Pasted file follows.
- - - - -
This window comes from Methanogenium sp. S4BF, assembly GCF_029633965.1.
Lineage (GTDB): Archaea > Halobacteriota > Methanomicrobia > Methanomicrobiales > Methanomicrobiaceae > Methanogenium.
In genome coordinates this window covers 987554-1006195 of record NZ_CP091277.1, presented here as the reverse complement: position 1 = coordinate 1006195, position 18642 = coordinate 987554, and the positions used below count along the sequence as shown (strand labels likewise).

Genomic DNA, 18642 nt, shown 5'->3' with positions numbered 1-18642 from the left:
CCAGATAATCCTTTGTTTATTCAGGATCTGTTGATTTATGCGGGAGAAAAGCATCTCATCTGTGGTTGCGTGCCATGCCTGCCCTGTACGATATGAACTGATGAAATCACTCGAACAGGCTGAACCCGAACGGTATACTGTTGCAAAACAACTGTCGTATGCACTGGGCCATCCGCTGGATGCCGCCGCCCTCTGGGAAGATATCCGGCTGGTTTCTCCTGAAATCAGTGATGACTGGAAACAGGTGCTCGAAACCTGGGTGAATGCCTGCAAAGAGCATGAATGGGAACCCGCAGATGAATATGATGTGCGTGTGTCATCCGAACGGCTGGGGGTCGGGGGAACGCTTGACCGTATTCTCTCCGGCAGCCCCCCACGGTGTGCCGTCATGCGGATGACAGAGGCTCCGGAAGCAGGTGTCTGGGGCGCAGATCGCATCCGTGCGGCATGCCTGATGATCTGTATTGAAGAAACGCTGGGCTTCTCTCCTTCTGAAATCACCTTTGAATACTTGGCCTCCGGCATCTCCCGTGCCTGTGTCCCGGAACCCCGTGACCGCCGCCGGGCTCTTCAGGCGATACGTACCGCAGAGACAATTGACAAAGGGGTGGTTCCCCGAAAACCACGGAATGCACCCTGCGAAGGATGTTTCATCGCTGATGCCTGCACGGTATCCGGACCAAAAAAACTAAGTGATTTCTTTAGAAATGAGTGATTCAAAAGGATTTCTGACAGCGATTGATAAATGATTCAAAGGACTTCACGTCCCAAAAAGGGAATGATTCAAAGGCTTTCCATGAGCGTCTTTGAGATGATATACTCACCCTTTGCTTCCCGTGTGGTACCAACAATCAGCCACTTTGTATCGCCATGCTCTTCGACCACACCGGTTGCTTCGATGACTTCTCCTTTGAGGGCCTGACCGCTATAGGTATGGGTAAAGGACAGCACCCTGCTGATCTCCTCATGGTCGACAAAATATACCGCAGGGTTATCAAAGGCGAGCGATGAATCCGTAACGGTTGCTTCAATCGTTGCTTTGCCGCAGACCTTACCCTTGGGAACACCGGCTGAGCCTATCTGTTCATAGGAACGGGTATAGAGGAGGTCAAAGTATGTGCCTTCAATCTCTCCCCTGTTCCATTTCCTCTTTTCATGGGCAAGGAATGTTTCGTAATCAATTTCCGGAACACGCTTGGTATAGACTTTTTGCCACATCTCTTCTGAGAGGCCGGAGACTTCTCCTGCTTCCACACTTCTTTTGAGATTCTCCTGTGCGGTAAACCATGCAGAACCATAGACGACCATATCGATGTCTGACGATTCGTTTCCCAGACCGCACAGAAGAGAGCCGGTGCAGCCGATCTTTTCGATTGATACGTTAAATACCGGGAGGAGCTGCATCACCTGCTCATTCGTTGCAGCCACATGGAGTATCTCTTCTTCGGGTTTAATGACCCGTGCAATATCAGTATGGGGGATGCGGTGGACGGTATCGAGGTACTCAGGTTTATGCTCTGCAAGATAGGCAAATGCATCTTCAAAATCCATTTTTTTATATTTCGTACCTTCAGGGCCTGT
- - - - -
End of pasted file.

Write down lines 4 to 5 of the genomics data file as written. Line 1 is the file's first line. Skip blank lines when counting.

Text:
Genomic DNA, 18642 nt, shown 5'->3' with positions numbered 1-18642 from the left:
CCAGATAATCCTTTGTTTATTCAGGATCTGTTGATTTATGCGGGAGAAAAGCATCTCATCTGTGGTTGCGTGCCATGCCTGCCCTGTACGATATGAACTGATGAAATCACTCGAACAGGCTGAACCCGAACGGTATACTGTTGCAAAACAACTGTCGTATGCACTGGGCCATCCGCTGGATGCCGCCGCCCTCTGGGAAGATATCCGGCTGGTTTCTCCTGAAATCAGTGATGACTGGAAACAGGTGCTCGAAACCTGGGTGAATGCCTGCAAAGAGCATGAATGGGAACCCGCAGATGAATATGATGTGCGTGTGTCATCCGAACGGCTGGGGGTCGGGGGAACGCTTGACCGTATTCTCTCCGGCAGCCCCCCACGGTGTGCCGTCATGCGGATGACAGAGGCTCCGGAAGCAGGTGTCTGGGGCGCAGATCGCATCCGTGCGGCATGCCTGATGATCTGTATTGAAGAAACGCTGGGCTTCTCTCCTTCTGAAATCACCTTTGAATACTTGGCCTCCGGCATCTCCCGTGCCTGTGTCCCGGAACCCCGTGACCGCCGCCGGGCTCTTCAGGCGATACGTACCGCAGAGACAATTGACAAAGGGGTGGTTCCCCGAAAACCACGGAATGCACCCTGCGAAGGATGTTTCATCGCTGATGCCTGCACGGTATCCGGACCAAAAAAACTAAGTGATTTCTTTAGAAATGAGTGATTCAAAAGGATTTCTGACAGCGATTGATAAATGATTCAAAGGACTTCACGTCCCAAAAAGGGAATGATTCAAAGGCTTTCCATGAGCGTCTTTGAGATGATATACTCACCCTTTGCTTCCCGTGTGGTACCAACAATCAGCCACTTTGTATCGCCATGCTCTTCGACCACACCGGTTGCTTCGATGACTTCTCCTTTGAGGGCCTGACCGCTATAGGTATGGGTAAAGGACAGCACCCTGCTGATCTCCTCATGGTCGACAAAATATACCGCAGGGTTATCAAAGGCGAGCGATGAATCCGTAACGGTTGCTTCAATCGTTGCTTTGCCGCAGACCTTACCCTTGGGAACACCGGCTGAGCCTATCTGTTCATAGGAACGGGTATAGAGGAGGTCAAAGTATGTGCCTTCAATCTCTCCCCTGTTCCATTTCCTCTTTTCATGGGCAAGGAATGTTTCGTAATCAATTTCCGGAACACGCTTGGTATAGACTTTTTGCCACATCTCTTCTGAGAGGCCGGAGACTTCTCCTGCTTCCACACTTCTTTTGAGATTCTCCTGTGCGGTAAACCATGCAGAACCATAGACGACCATATCGATGTCTGACGATTCGTTTCCCAGACCGCACAGAAGAGAGCCGGTGCAGCCGATCTTTTCGATTGATACGTTAAATACCGGGAGGAGCTGCATCACCTGCTCATTCGTTGCAGCCACATGGAGTATCTCTTCTTCGGGTTTAATGACCCGTGCAATATCAGTATGGGGGATGCGGTGGACGGTATCGAGGTACTCAGGTTTATGCTCTGCAAGATAGGCAAATGCATCTTCAAAATCCATTTTTTTATATTTCGTACCTTCAGGGCCTGT